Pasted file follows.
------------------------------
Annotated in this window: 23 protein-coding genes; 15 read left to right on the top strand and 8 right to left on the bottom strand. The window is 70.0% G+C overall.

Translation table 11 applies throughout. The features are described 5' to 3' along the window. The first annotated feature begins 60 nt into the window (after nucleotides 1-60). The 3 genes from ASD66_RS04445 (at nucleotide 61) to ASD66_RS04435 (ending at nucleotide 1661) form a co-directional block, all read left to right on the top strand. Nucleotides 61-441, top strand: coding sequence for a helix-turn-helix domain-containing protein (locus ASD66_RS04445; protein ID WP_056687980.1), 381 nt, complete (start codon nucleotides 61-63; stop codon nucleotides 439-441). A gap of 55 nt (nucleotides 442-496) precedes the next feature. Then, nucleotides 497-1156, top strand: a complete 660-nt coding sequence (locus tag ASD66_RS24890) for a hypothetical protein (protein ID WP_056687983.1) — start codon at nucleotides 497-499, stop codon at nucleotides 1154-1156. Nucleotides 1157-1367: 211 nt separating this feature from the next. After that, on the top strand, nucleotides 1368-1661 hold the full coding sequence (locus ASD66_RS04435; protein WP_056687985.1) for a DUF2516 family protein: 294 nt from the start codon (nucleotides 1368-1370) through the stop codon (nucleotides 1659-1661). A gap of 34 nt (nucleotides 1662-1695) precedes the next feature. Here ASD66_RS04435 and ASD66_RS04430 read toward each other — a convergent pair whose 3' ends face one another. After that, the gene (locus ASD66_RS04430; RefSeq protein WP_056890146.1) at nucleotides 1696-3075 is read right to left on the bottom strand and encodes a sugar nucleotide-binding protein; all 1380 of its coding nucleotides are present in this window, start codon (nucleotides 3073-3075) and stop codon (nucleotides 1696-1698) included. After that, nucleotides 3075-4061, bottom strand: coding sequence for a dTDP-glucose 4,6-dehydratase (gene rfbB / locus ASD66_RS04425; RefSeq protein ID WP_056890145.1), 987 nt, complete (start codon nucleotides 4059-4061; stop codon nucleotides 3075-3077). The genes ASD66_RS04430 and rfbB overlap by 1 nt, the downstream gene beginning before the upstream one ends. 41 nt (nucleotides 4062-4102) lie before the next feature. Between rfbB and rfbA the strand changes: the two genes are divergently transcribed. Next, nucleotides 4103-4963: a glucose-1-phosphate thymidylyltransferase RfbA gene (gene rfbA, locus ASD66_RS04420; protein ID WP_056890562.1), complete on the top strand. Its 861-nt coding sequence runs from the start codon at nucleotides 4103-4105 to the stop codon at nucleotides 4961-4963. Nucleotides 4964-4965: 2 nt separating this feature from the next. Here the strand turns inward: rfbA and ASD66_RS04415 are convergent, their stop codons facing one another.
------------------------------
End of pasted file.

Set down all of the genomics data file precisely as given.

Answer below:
Annotated in this window: 23 protein-coding genes; 15 read left to right on the top strand and 8 right to left on the bottom strand. The window is 70.0% G+C overall.

Translation table 11 applies throughout. The features are described 5' to 3' along the window. The first annotated feature begins 60 nt into the window (after nucleotides 1-60). The 3 genes from ASD66_RS04445 (at nucleotide 61) to ASD66_RS04435 (ending at nucleotide 1661) form a co-directional block, all read left to right on the top strand. Nucleotides 61-441, top strand: coding sequence for a helix-turn-helix domain-containing protein (locus ASD66_RS04445; protein ID WP_056687980.1), 381 nt, complete (start codon nucleotides 61-63; stop codon nucleotides 439-441). A gap of 55 nt (nucleotides 442-496) precedes the next feature. Then, nucleotides 497-1156, top strand: a complete 660-nt coding sequence (locus tag ASD66_RS24890) for a hypothetical protein (protein ID WP_056687983.1) — start codon at nucleotides 497-499, stop codon at nucleotides 1154-1156. Nucleotides 1157-1367: 211 nt separating this feature from the next. After that, on the top strand, nucleotides 1368-1661 hold the full coding sequence (locus ASD66_RS04435; protein WP_056687985.1) for a DUF2516 family protein: 294 nt from the start codon (nucleotides 1368-1370) through the stop codon (nucleotides 1659-1661). A gap of 34 nt (nucleotides 1662-1695) precedes the next feature. Here ASD66_RS04435 and ASD66_RS04430 read toward each other — a convergent pair whose 3' ends face one another. After that, the gene (locus ASD66_RS04430; RefSeq protein WP_056890146.1) at nucleotides 1696-3075 is read right to left on the bottom strand and encodes a sugar nucleotide-binding protein; all 1380 of its coding nucleotides are present in this window, start codon (nucleotides 3073-3075) and stop codon (nucleotides 1696-1698) included. After that, nucleotides 3075-4061, bottom strand: coding sequence for a dTDP-glucose 4,6-dehydratase (gene rfbB / locus ASD66_RS04425; RefSeq protein ID WP_056890145.1), 987 nt, complete (start codon nucleotides 4059-4061; stop codon nucleotides 3075-3077). The genes ASD66_RS04430 and rfbB overlap by 1 nt, the downstream gene beginning before the upstream one ends. 41 nt (nucleotides 4062-4102) lie before the next feature. Between rfbB and rfbA the strand changes: the two genes are divergently transcribed. Next, nucleotides 4103-4963: a glucose-1-phosphate thymidylyltransferase RfbA gene (gene rfbA, locus ASD66_RS04420; protein ID WP_056890562.1), complete on the top strand. Its 861-nt coding sequence runs from the start codon at nucleotides 4103-4105 to the stop codon at nucleotides 4961-4963. Nucleotides 4964-4965: 2 nt separating this feature from the next. Here the strand turns inward: rfbA and ASD66_RS04415 are convergent, their stop codons facing one another.